Get ready for all kinds of sad with Manchester by the Sea


If you haven’t caught up to the big, little indie from the mind and pen of Kenneth Lonergan, please do get hold of Manchester by the Sea some way, somehow.

My dear wife Karen and I sat transfixed in front of the flat screen after I brought home a Blu-Ray from my job at the Liverpool Public Library. Yes, Casey Affleck’s work as down-but-not-ever-out New Englander Lee lives up to the hype, and that Oscar he took home for Best Actor. Lonergan, too, deserved his Oscar for Best Original Screenplay. And this drama is worthy of its half-dozen nominations, including Best Supporting Actor and Actress for Lucas Hedges as Patrick Chandler, Lee’s 16-year-old nephew, and Michelle Williams as Randi, his ex-wife. Lonergan was nominated for best director, too. Indeed.

His story takes us to the life of a hard-working, quiet janitor caring for a couple of buildings and many eccentric tenants in a nondescript Boston neighborhood. Lee goes about his work the best he can until he gets a call that makes him rush back home to Manchester.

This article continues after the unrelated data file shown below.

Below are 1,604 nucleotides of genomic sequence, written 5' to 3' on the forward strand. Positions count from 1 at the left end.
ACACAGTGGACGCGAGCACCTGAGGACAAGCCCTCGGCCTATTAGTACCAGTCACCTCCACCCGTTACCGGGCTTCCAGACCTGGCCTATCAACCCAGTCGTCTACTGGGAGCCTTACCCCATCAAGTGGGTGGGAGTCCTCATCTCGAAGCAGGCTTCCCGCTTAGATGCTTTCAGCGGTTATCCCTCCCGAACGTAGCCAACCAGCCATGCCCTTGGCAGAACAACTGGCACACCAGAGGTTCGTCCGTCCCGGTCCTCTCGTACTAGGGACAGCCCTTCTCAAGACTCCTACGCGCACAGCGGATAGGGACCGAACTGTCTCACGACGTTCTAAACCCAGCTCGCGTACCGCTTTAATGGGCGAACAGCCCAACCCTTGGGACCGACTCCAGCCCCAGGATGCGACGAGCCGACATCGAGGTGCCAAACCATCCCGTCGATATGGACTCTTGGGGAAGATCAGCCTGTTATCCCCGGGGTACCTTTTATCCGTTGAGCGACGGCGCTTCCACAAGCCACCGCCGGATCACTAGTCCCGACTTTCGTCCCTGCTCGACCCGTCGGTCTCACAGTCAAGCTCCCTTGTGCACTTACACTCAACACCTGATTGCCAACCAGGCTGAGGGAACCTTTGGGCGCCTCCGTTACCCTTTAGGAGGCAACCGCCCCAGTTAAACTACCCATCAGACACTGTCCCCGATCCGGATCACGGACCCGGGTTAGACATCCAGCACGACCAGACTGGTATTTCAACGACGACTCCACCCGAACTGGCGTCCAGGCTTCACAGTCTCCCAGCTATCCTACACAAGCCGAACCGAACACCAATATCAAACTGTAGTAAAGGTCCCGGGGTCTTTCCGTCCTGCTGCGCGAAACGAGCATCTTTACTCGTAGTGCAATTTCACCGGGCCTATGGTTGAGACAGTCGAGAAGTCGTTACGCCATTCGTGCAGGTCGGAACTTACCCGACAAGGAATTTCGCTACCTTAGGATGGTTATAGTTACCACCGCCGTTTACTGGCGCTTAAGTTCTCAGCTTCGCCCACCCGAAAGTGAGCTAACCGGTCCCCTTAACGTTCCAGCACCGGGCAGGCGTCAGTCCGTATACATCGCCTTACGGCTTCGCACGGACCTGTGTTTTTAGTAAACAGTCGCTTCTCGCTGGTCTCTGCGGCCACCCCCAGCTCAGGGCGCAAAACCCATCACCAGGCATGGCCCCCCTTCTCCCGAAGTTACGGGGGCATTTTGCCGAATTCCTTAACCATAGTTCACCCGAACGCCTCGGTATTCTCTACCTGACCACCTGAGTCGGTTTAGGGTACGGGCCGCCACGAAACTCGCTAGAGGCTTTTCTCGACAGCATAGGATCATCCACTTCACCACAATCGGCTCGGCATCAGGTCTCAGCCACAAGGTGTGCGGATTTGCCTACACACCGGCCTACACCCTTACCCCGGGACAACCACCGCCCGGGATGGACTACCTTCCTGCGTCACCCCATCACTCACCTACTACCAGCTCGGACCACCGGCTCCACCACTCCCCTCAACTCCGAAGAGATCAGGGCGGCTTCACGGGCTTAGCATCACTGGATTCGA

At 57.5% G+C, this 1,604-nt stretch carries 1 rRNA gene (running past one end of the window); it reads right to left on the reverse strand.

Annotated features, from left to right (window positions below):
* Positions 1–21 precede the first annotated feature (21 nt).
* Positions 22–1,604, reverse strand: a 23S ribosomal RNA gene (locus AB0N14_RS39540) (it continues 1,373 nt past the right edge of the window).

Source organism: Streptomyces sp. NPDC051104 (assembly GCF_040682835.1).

His brother Joe died.

Lonergan uses flashbacks to catch us back up with the increasingly sad pieces of the life that made Lee this way. Quiet. Full of rage, and doubt, and insecurities. And now put in charge of Patrick, a confident teen who wants to mourn his dad, yes, keep the family fishing boat and his own place in the school hockey squad and his two girlfriends. Move to Boston? No way.

Lee, though, has heavyweight baggage that made him flee his hometown, and it comes back in a rush every time he sees Randi, who has since remarried and tried to go on with things.

Battling with loss. (From

Throw in Patrick’s suddenly reappeared mother, who fled her life with dad Joe and his bad heart and discovered a new and holy beau – a taciturn and right-on cameo by Matthew Broderick – and a town full of well-meaning neighbors who know all the secrets, and it’s a 2-hour, 17-minute journey through the emotional spectrum.

The tale is realistic. The people are oh-so-human. Keep the Kleenex handy. But also be ready for a chuckle or two for the by-play between all these characters.

The ending leaves lots of loose ends. Just like all of these folks in Manchester, you can’t have everything.

If you’ve seen ‘Manchester by the Sea,’ what did you think?

8 thoughts on “Get ready for all kinds of sad with Manchester by the Sea

  1. The cinematography looks great in the trailers. I keep wanting to see it, but two days ago on an SNL repeat, Casey kept reiterating how sad and depressing it was. Should I take my nearly 14 yr old or just the hubs to see it?


  2. I loved that movie so much I went to see it a second time with my son, Aaron, when he was home for the holidays from Scotland. Aaron loved it, too. He said, “I didn’t want it to end.”


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